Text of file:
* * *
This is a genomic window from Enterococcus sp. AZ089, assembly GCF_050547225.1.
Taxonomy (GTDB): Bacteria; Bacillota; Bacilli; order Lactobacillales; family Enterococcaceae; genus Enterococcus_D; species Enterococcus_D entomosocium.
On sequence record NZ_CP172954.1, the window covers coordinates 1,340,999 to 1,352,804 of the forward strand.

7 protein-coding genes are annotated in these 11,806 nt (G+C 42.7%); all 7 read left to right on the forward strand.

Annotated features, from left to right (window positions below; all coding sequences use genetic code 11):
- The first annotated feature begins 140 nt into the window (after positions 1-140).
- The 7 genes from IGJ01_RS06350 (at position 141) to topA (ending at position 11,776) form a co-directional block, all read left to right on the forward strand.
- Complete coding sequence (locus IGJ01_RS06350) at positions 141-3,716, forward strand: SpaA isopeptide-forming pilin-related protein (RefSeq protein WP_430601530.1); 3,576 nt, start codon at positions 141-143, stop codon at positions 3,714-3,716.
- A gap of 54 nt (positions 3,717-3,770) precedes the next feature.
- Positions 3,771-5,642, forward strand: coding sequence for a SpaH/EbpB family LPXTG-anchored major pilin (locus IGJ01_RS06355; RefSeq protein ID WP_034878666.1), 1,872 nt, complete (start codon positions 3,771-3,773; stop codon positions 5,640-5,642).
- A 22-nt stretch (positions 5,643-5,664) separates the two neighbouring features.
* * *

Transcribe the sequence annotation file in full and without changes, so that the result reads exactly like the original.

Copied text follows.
This is a genomic window from Enterococcus sp. AZ089, assembly GCF_050547225.1.
Taxonomy (GTDB): Bacteria; Bacillota; Bacilli; order Lactobacillales; family Enterococcaceae; genus Enterococcus_D; species Enterococcus_D entomosocium.
On sequence record NZ_CP172954.1, the window covers coordinates 1,340,999 to 1,352,804 of the forward strand.

7 protein-coding genes are annotated in these 11,806 nt (G+C 42.7%); all 7 read left to right on the forward strand.

Annotated features, from left to right (window positions below; all coding sequences use genetic code 11):
- The first annotated feature begins 140 nt into the window (after positions 1-140).
- The 7 genes from IGJ01_RS06350 (at position 141) to topA (ending at position 11,776) form a co-directional block, all read left to right on the forward strand.
- Complete coding sequence (locus IGJ01_RS06350) at positions 141-3,716, forward strand: SpaA isopeptide-forming pilin-related protein (RefSeq protein WP_430601530.1); 3,576 nt, start codon at positions 141-143, stop codon at positions 3,714-3,716.
- A gap of 54 nt (positions 3,717-3,770) precedes the next feature.
- Positions 3,771-5,642, forward strand: coding sequence for a SpaH/EbpB family LPXTG-anchored major pilin (locus IGJ01_RS06355; RefSeq protein ID WP_034878666.1), 1,872 nt, complete (start codon positions 3,771-3,773; stop codon positions 5,640-5,642).
- A 22-nt stretch (positions 5,643-5,664) separates the two neighbouring features.